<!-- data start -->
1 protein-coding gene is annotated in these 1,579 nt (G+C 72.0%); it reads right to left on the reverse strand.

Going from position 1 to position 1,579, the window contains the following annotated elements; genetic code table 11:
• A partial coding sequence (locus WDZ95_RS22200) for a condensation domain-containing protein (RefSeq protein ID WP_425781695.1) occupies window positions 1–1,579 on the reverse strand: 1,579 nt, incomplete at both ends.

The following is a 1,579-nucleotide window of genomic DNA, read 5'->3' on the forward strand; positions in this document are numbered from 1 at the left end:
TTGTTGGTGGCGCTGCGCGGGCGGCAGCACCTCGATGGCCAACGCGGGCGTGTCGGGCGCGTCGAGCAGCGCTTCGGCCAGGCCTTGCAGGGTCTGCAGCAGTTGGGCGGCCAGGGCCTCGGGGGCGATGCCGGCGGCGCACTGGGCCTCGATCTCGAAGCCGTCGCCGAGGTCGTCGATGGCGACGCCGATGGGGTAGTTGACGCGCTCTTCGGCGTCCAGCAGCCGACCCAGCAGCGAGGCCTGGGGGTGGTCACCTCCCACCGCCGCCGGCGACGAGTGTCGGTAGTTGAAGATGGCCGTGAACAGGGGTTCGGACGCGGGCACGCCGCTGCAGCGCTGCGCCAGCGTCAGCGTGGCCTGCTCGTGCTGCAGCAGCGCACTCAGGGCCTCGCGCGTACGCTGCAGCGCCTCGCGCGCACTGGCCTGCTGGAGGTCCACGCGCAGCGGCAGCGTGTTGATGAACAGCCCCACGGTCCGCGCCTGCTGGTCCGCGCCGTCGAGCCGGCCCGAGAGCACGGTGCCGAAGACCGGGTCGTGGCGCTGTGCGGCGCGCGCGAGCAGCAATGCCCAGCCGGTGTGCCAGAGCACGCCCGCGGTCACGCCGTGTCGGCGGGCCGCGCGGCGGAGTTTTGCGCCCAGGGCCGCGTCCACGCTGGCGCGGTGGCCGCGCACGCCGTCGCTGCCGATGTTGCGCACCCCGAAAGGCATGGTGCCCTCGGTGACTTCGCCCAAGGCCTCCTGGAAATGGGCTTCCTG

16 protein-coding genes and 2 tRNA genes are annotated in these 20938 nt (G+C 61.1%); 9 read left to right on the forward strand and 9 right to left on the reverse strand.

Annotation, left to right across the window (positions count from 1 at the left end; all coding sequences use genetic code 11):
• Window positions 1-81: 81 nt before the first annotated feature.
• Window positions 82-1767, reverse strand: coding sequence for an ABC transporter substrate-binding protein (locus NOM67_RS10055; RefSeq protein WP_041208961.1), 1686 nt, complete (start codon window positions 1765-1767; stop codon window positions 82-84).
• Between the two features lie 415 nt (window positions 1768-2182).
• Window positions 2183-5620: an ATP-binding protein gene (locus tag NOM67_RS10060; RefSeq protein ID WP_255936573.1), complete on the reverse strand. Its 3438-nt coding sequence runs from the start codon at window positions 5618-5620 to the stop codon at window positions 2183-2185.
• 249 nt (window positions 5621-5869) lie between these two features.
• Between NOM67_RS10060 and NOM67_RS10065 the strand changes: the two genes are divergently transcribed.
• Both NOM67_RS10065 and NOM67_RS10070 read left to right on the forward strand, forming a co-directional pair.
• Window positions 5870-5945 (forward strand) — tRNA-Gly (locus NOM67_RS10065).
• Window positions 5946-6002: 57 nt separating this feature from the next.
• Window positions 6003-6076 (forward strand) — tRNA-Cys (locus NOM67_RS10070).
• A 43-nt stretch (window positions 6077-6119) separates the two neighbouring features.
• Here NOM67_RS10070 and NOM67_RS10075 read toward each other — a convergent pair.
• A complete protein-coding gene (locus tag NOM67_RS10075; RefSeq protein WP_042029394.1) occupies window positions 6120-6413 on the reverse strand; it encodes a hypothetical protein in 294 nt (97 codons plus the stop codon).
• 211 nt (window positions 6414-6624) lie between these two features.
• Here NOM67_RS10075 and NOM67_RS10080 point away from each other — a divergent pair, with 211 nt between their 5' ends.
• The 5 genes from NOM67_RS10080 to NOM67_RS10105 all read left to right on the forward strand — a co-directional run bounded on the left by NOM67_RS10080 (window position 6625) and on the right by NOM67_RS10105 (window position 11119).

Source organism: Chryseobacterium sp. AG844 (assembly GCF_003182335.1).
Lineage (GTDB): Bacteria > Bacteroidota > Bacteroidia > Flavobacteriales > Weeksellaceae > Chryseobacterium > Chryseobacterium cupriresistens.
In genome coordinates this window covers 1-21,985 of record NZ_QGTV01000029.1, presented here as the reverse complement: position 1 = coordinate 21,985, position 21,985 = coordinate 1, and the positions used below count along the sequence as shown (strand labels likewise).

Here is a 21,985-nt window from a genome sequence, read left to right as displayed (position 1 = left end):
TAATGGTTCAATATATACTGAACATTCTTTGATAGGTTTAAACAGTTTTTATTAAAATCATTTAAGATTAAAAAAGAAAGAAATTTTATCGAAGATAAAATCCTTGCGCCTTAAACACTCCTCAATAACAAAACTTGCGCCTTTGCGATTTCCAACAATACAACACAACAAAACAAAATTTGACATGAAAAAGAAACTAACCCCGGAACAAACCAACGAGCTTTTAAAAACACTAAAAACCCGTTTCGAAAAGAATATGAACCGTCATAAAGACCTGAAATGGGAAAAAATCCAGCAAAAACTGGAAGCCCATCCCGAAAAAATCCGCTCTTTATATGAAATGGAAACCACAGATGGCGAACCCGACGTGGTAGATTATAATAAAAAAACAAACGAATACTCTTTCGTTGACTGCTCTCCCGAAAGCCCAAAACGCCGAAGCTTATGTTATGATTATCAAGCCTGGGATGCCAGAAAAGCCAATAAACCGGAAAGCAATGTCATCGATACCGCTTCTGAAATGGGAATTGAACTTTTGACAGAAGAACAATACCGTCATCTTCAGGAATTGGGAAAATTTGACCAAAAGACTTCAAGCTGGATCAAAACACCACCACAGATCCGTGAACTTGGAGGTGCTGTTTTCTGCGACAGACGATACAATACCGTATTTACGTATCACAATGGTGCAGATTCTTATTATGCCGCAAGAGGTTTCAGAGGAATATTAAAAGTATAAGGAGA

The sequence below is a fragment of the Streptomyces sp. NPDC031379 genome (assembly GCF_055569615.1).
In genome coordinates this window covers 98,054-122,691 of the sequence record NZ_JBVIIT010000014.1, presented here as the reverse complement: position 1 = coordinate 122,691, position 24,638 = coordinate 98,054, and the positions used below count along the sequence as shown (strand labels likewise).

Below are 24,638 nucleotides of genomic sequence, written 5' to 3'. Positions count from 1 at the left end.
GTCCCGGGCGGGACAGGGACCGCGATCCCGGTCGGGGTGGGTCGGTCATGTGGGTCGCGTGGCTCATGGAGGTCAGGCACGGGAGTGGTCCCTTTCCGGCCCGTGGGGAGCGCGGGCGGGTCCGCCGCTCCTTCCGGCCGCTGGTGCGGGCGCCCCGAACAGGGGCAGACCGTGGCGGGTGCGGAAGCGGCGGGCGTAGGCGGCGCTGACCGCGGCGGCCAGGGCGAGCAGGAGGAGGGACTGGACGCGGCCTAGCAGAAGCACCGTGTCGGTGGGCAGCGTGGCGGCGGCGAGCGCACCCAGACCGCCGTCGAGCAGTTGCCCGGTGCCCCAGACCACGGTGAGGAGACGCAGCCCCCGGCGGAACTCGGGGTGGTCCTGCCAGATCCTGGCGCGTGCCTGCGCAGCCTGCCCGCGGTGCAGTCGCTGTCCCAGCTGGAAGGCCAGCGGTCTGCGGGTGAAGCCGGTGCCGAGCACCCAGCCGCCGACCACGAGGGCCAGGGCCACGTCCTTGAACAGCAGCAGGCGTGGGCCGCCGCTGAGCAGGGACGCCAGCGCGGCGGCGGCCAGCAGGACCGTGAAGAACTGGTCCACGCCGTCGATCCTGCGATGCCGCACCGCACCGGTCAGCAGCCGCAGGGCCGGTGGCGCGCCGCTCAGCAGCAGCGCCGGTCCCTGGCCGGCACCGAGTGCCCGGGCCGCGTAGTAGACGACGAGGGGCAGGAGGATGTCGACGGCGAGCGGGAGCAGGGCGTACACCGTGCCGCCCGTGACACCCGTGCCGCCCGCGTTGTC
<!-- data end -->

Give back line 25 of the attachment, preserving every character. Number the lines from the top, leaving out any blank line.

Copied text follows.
Lineage (GTDB): Bacteria > Bacteroidota > Bacteroidia > Flavobacteriales > Weeksellaceae > Chryseobacterium > Chryseobacterium cupriresistens.